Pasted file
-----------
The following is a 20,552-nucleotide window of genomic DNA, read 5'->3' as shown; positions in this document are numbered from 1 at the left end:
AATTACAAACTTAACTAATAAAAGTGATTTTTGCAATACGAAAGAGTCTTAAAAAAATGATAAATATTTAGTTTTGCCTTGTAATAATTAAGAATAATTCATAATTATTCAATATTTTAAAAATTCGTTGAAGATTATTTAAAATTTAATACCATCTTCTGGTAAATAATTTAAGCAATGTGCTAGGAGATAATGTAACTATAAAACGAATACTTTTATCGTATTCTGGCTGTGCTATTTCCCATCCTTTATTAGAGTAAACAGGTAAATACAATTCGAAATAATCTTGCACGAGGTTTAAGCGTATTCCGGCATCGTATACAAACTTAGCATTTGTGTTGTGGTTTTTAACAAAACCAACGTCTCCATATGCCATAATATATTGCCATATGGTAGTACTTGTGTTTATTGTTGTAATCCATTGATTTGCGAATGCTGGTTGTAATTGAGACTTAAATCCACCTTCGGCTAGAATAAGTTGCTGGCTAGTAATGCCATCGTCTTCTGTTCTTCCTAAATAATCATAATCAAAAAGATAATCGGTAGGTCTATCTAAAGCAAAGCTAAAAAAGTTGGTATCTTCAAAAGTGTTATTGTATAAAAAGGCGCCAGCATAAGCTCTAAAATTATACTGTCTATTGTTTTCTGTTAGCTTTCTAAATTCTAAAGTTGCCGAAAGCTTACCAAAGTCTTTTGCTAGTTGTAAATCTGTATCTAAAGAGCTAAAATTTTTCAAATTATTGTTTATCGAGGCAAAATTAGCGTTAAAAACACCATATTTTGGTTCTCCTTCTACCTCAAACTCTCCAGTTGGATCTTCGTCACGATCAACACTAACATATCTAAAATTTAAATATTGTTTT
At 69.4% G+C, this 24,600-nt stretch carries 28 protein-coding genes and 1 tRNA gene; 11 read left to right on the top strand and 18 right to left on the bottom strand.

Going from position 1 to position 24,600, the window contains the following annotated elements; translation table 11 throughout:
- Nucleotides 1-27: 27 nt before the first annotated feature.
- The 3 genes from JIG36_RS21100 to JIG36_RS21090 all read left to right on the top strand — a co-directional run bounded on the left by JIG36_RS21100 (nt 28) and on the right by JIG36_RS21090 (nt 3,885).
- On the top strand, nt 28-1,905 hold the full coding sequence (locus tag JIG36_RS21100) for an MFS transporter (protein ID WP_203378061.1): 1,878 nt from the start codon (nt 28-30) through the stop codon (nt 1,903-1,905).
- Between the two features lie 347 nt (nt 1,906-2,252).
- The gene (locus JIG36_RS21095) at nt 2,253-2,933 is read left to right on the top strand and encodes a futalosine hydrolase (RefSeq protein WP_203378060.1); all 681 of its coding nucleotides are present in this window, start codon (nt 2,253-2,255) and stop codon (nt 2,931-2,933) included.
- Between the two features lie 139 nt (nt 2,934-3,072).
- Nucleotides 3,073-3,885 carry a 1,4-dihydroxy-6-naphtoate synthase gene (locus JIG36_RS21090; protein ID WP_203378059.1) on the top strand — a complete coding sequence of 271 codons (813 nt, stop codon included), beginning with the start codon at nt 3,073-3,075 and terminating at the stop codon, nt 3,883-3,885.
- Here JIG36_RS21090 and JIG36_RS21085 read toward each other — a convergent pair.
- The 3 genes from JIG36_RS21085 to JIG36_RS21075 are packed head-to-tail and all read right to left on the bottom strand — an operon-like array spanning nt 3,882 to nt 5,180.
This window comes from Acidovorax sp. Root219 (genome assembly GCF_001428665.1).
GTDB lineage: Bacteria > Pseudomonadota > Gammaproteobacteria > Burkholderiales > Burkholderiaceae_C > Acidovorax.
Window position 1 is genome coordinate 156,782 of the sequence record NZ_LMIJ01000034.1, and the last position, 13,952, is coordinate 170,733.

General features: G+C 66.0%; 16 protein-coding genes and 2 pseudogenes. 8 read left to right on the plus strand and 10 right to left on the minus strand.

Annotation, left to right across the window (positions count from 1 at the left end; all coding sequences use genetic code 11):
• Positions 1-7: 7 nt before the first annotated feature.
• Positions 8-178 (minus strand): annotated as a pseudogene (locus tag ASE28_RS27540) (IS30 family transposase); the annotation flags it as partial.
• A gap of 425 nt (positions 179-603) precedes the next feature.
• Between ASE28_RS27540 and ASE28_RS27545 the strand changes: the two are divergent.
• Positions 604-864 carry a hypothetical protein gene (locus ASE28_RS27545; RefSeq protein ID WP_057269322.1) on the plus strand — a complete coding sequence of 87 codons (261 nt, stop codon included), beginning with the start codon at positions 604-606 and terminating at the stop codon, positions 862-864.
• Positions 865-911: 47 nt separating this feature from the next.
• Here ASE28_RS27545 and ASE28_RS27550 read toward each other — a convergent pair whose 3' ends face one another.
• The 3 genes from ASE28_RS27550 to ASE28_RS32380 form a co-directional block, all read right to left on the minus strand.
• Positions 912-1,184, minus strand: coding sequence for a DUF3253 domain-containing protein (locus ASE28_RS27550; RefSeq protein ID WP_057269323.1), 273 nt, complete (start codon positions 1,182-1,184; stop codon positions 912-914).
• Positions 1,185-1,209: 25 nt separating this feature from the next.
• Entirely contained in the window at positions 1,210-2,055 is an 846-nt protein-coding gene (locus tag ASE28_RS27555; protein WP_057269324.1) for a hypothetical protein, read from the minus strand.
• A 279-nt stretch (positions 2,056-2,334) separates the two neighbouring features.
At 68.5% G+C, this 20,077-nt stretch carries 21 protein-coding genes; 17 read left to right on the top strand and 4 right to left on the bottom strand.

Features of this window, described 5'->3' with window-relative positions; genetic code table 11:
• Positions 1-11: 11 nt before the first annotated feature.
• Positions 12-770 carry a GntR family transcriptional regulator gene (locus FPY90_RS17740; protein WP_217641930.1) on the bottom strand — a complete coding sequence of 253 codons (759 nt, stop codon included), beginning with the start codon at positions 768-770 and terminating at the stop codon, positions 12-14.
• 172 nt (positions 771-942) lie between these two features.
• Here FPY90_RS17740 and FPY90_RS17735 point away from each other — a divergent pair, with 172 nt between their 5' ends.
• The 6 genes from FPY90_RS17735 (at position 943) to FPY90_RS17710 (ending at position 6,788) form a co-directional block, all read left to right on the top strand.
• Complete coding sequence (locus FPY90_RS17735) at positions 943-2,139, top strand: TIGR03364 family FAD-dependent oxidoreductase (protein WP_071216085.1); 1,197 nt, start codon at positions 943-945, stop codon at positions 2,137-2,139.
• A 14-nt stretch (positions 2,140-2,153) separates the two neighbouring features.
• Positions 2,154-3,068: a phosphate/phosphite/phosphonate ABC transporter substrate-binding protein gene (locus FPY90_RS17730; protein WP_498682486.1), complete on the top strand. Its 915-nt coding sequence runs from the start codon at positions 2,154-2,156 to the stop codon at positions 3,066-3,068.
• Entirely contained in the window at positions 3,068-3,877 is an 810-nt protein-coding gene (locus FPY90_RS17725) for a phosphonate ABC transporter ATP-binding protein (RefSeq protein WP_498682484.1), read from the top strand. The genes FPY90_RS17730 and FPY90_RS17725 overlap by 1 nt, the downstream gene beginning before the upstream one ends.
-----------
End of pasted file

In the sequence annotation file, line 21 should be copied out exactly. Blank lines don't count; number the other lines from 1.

• A gap of 425 nt (positions 179-603) precedes the next feature.